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Opposing gambling expansion


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Following is the text of remarks delivered June 8 before the Senate Committee on Ways and Means regarding to proposed legislation to expand gambling in Massachusetts

The Roman Catholic Church recognizes that gambling can be a legitimate form of recreation. However it can be accompanied by a "passion that risks becoming an enslavement." The Church considers gambling "morally unacceptable" when it "deprives someone of what is necessary to provide for his needs and those of others."

The Roman Catholic Bishops in Massachusetts have opposed the expansion of gambling in the Commonwealth because "in gambling, especially in casinos and high stake lotteries, there are increased dangers and abuses that warrant vigilance and concern. There is no doubt that gambling can victimize the poor and often surpass "legitimate recreation" to a level of addiction.

The conference respectfully submits that the "human costs" of expanded gambling have not been adequately considered or adequately addressed in any proposed legislation authorizing expanded gambling. The questions of will the benefits of expanded gambling outweigh its costs? -- will expanded gambling harm the very citizens it is intended to help? -- will expanded gambling raise crime rates? -- have not been fully answered let alone fully discussed.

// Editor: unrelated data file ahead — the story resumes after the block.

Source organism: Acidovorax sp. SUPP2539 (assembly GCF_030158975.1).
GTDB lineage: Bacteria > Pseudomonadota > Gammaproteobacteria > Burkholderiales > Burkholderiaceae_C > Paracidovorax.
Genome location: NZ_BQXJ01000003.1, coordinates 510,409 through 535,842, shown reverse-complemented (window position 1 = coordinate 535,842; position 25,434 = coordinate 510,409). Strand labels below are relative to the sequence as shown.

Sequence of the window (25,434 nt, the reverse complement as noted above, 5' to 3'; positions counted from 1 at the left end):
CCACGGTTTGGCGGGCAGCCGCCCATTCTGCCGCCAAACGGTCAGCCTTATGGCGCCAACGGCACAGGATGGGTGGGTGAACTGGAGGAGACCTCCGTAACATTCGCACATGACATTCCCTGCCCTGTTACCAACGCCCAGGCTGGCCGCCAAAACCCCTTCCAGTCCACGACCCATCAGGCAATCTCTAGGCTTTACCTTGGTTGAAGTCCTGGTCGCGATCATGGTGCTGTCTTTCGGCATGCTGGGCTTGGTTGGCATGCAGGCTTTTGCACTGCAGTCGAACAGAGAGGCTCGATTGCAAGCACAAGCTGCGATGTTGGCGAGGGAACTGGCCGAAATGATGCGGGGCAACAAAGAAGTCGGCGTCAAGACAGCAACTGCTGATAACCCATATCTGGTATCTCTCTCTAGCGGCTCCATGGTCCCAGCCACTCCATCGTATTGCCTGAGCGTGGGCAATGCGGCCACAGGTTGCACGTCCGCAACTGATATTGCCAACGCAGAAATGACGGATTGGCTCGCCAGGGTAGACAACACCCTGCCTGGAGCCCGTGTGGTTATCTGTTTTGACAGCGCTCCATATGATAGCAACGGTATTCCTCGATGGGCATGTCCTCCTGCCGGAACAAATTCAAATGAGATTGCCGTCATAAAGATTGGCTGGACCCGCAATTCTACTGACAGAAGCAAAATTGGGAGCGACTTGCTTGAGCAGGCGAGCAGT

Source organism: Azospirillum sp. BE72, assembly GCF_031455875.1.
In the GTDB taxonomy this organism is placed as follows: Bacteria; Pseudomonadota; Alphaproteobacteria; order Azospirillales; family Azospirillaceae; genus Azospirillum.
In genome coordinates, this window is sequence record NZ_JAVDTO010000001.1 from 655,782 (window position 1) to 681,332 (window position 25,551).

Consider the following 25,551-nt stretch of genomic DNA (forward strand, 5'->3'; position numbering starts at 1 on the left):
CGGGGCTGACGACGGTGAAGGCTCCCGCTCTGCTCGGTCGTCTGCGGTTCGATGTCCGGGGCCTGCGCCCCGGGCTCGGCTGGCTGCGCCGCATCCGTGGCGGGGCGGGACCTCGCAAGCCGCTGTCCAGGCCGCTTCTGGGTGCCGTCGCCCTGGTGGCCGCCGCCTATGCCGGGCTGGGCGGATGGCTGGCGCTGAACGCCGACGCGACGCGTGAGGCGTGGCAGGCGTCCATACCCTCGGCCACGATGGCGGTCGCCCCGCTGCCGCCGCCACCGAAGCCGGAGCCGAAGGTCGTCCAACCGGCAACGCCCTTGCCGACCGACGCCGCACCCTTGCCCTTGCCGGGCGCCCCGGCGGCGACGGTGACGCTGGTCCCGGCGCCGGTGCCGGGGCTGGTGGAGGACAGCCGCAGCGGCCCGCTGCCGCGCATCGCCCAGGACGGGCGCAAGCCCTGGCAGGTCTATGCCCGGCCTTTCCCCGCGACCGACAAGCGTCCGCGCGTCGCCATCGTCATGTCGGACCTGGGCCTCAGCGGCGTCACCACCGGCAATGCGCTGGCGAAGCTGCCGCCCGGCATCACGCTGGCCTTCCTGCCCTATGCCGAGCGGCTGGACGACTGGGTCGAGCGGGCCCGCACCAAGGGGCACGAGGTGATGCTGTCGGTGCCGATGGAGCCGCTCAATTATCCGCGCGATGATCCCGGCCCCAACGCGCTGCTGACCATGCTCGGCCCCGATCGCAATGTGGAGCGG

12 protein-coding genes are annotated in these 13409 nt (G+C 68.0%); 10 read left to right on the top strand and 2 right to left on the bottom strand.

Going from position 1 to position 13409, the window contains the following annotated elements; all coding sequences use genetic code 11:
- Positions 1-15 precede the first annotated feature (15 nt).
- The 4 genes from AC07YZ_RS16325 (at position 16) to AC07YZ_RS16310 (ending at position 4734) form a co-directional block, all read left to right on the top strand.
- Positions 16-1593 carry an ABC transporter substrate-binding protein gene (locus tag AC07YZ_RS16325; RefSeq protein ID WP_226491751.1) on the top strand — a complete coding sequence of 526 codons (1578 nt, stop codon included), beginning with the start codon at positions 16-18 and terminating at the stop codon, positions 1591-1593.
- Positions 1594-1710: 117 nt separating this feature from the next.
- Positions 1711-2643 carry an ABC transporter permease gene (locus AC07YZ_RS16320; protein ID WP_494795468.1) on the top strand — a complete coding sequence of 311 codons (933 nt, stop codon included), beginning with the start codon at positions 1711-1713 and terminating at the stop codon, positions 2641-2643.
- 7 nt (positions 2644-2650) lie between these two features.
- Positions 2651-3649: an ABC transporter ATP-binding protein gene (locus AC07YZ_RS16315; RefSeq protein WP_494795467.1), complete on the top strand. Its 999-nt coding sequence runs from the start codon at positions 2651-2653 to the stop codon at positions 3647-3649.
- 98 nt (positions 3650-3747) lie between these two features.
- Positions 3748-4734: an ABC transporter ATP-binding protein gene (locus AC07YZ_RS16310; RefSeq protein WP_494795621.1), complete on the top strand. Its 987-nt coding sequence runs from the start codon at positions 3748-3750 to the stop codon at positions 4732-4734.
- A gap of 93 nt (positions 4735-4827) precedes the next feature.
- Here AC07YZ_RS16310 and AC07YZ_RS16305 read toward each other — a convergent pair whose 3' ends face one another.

While there has been some acknowledgement that there will be increased drug and alcohol abuse, increased personal bankruptcies, increased domestic violence and increased hardships for individuals and families, it appears that these social problems associated with expanded gambling are being accepted as a "cost of doing business."

What is not being acknowledged is that the harm will reach far beyond individual gamblers by affecting their spouses, their children, dependents, employers and the community in which they live.

Government should promote the common good with the best interest of all citizens in mind. The Conference respectfully submits it is not "good economic policy" to attempt to increase the Commonwealth's income by authorizing expanded gambling at a cost that involves the personal well being of its citizens.

Edward F. Saunders is the executive director of the Massachusetts Catholic Conference. The conference is the public policy office of the bishops of Massachusetts.

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